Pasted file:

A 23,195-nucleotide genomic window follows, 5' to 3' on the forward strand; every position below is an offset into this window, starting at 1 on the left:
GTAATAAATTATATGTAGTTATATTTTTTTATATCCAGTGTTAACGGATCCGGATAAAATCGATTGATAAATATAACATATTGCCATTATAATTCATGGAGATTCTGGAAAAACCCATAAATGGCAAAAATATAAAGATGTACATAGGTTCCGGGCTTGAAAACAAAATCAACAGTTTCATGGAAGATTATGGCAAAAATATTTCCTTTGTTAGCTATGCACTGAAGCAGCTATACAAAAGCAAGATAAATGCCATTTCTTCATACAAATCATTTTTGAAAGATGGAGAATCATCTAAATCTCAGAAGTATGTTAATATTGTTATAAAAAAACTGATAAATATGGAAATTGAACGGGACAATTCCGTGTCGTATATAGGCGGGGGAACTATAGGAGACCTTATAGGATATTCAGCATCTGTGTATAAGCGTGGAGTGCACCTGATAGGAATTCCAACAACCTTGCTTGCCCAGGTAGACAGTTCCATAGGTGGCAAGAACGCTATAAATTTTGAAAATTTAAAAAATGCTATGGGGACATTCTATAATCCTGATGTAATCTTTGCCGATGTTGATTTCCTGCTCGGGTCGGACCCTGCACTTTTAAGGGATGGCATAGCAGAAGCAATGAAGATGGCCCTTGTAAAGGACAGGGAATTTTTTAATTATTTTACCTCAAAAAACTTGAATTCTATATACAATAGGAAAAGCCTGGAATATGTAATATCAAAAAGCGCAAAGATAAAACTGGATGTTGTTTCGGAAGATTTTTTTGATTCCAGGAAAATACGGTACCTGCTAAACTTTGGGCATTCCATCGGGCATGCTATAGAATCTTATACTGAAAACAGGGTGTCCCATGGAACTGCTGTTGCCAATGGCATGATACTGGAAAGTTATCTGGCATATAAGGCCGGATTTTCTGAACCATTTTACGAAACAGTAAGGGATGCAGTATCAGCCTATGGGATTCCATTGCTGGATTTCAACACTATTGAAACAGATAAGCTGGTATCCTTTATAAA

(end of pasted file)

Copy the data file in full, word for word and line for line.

A 23,195-nucleotide genomic window follows, 5' to 3' on the forward strand; every position below is an offset into this window, starting at 1 on the left:
GTAATAAATTATATGTAGTTATATTTTTTTATATCCAGTGTTAACGGATCCGGATAAAATCGATTGATAAATATAACATATTGCCATTATAATTCATGGAGATTCTGGAAAAACCCATAAATGGCAAAAATATAAAGATGTACATAGGTTCCGGGCTTGAAAACAAAATCAACAGTTTCATGGAAGATTATGGCAAAAATATTTCCTTTGTTAGCTATGCACTGAAGCAGCTATACAAAAGCAAGATAAATGCCATTTCTTCATACAAATCATTTTTGAAAGATGGAGAATCATCTAAATCTCAGAAGTATGTTAATATTGTTATAAAAAAACTGATAAATATGGAAATTGAACGGGACAATTCCGTGTCGTATATAGGCGGGGGAACTATAGGAGACCTTATAGGATATTCAGCATCTGTGTATAAGCGTGGAGTGCACCTGATAGGAATTCCAACAACCTTGCTTGCCCAGGTAGACAGTTCCATAGGTGGCAAGAACGCTATAAATTTTGAAAATTTAAAAAATGCTATGGGGACATTCTATAATCCTGATGTAATCTTTGCCGATGTTGATTTCCTGCTCGGGTCGGACCCTGCACTTTTAAGGGATGGCATAGCAGAAGCAATGAAGATGGCCCTTGTAAAGGACAGGGAATTTTTTAATTATTTTACCTCAAAAAACTTGAATTCTATATACAATAGGAAAAGCCTGGAATATGTAATATCAAAAAGCGCAAAGATAAAACTGGATGTTGTTTCGGAAGATTTTTTTGATTCCAGGAAAATACGGTACCTGCTAAACTTTGGGCATTCCATCGGGCATGCTATAGAATCTTATACTGAAAACAGGGTGTCCCATGGAACTGCTGTTGCCAATGGCATGATACTGGAAAGTTATCTGGCATATAAGGCCGGATTTTCTGAACCATTTTACGAAACAGTAAGGGATGCAGTATCAGCCTATGGGATTCCATTGCTGGATTTCAACACTATTGAAACAGATAAGCTGGTATCCTTTATAAA